There’s always going to be someone doing more Jägerbombs than you, skiing more runs than you, or bungy-jumping off more bridges than you. This is not a competition, and you’ll be a lot happier if you let it go from the start.

4. Don’t waste hours of your life at Fergburger.

I know, I know. Fergburger is iconic! It’s at the top of everyone’s must-do list! How can you go to Queenstown and not get a Ferg?

Look, I’m the last person to tell you not do so something just because it’s popular. If you want to wait in Fergburger’s infamous long lines for the better part of your day, then hey: go for it.

But may I recommend that, once you’ve done so, you cross it off your list…and go somewhere else next time? Fergburger is great and all, but they didn’t invent frying up a meat patty and giving it a cutesy name. There are a zillion other food joints in QT just itching to overcharge you, and some of them even serve burgers.

Jet boat zooming down the Shotover River, taken from the Lower Shotover Bridge near Queenstown, New Zealand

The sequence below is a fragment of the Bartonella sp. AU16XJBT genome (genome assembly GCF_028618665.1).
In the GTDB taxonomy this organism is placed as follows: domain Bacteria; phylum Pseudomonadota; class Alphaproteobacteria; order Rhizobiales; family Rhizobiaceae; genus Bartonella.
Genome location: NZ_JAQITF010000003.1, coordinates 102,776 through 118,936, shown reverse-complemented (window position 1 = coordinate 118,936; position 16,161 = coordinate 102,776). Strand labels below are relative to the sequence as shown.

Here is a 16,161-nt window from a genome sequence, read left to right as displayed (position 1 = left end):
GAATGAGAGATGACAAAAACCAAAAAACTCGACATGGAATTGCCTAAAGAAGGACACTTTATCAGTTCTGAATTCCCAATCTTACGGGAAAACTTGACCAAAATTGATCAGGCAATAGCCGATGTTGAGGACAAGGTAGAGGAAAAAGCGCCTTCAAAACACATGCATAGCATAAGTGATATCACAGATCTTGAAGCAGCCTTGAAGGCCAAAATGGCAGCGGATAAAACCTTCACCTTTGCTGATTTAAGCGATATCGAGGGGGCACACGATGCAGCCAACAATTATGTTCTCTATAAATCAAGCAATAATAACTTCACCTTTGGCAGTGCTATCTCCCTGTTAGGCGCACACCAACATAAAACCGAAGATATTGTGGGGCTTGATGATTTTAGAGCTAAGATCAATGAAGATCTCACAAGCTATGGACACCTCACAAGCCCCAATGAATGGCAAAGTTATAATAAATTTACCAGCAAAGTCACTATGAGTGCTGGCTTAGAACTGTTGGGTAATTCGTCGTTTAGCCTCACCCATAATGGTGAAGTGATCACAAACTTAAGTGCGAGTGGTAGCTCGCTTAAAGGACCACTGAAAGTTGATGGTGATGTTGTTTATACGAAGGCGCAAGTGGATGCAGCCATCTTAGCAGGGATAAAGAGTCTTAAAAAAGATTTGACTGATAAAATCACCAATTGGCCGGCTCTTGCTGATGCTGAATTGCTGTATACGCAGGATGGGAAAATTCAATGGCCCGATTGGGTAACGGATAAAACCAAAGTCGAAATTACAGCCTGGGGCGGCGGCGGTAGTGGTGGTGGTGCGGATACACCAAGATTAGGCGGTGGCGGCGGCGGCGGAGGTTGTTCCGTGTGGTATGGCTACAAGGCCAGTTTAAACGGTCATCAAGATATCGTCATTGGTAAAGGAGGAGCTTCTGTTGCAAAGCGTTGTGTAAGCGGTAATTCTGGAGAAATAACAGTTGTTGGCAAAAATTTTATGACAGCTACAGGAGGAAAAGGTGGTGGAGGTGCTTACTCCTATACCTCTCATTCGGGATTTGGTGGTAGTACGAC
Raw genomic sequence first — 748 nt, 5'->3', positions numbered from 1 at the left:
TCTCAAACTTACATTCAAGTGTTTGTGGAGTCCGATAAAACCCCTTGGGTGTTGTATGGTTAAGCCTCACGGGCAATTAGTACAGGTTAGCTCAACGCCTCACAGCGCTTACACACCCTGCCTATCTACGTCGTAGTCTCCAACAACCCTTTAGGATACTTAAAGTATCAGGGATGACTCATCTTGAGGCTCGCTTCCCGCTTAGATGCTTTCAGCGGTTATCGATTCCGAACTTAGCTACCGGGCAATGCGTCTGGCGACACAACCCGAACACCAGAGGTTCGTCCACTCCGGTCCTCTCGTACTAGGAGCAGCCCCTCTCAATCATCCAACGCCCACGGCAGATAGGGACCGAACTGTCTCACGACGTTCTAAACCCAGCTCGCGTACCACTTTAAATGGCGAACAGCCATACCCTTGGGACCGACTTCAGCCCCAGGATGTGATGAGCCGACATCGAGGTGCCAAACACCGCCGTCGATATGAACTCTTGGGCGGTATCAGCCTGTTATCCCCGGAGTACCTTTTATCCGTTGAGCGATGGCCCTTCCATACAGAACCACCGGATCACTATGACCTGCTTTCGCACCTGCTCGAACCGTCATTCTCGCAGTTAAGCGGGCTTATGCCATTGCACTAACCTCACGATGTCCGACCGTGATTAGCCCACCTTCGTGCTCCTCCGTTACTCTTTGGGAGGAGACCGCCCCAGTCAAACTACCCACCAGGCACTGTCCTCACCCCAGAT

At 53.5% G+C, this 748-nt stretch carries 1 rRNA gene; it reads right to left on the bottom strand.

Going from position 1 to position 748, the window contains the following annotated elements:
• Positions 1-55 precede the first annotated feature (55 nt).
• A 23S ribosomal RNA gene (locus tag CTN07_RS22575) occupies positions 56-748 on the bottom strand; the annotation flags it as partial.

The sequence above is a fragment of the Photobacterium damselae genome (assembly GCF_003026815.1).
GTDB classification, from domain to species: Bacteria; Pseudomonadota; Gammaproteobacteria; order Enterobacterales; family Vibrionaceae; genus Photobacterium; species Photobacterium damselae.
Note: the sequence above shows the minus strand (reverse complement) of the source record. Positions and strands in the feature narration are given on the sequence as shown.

Jet boat on the Shotover River

5. Don’t restrict yourself to Queenstown only.

Despite its frequent turnover of visitors and veritable buckets of activities, living in Queenstown can quickly begin to feel like living in a bubble, cut off from the rest of the world. It’s important to get out and stretch your legs now and again, especially in an area as stunning as this one.

There are several nearby destinations worth seeing, from the quaint charm of Arrowtown to the rugged untamed beauty of Glenorchy; and in the Southern Lakes, every route is the scenic route. Don’t get so caught up in the “glamour” of Queenstown that you forget to get out and explore while you’re there.